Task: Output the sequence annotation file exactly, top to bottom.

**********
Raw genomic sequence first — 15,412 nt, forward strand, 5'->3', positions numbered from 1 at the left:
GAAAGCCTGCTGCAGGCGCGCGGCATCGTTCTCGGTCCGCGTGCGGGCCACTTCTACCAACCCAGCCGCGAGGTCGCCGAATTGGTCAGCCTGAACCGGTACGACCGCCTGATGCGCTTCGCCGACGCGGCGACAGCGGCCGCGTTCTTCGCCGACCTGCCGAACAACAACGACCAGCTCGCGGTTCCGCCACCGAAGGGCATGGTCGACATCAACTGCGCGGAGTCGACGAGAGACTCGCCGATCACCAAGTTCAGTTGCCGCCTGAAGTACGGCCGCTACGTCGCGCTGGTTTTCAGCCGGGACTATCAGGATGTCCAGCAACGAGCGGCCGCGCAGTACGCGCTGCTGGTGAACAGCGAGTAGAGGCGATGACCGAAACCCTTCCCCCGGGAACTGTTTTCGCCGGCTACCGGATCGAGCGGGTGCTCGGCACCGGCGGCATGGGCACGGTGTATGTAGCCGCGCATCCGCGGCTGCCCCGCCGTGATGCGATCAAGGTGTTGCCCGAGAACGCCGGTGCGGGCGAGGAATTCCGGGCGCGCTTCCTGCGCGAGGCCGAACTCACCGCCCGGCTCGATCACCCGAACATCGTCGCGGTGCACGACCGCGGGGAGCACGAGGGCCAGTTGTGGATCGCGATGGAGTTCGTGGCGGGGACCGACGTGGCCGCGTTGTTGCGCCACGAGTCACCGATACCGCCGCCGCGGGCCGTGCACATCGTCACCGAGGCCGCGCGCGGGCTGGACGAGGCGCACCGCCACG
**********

Raw genomic sequence first — 15,412 nt, forward strand, 5'->3', positions numbered from 1 at the left:
GAAAGCCTGCTGCAGGCGCGCGGCATCGTTCTCGGTCCGCGTGCGGGCCACTTCTACCAACCCAGCCGCGAGGTCGCCGAATTGGTCAGCCTGAACCGGTACGACCGCCTGATGCGCTTCGCCGACGCGGCGACAGCGGCCGCGTTCTTCGCCGACCTGCCGAACAACAACGACCAGCTCGCGGTTCCGCCACCGAAGGGCATGGTCGACATCAACTGCGCGGAGTCGACGAGAGACTCGCCGATCACCAAGTTCAGTTGCCGCCTGAAGTACGGCCGCTACGTCGCGCTGGTTTTCAGCCGGGACTATCAGGATGTCCAGCAACGAGCGGCCGCGCAGTACGCGCTGCTGGTGAACAGCGAGTAGAGGCGATGACCGAAACCCTTCCCCCGGGAACTGTTTTCGCCGGCTACCGGATCGAGCGGGTGCTCGGCACCGGCGGCATGGGCACGGTGTATGTAGCCGCGCATCCGCGGCTGCCCCGCCGTGATGCGATCAAGGTGTTGCCCGAGAACGCCGGTGCGGGCGAGGAATTCCGGGCGCGCTTCCTGCGCGAGGCCGAACTCACCGCCCGGCTCGATCACCCGAACATCGTCGCGGTGCACGACCGCGGGGAGCACGAGGGCCAGTTGTGGATCGCGATGGAGTTCGTGGCGGGGACCGACGTGGCCGCGTTGTTGCGCCACGAGTCACCGATACCGCCGCCGCGGGCCGTGCACATCGTCACCGAGGCCGCGCGCGGGCTGGACGAGGCGCACCGCCACG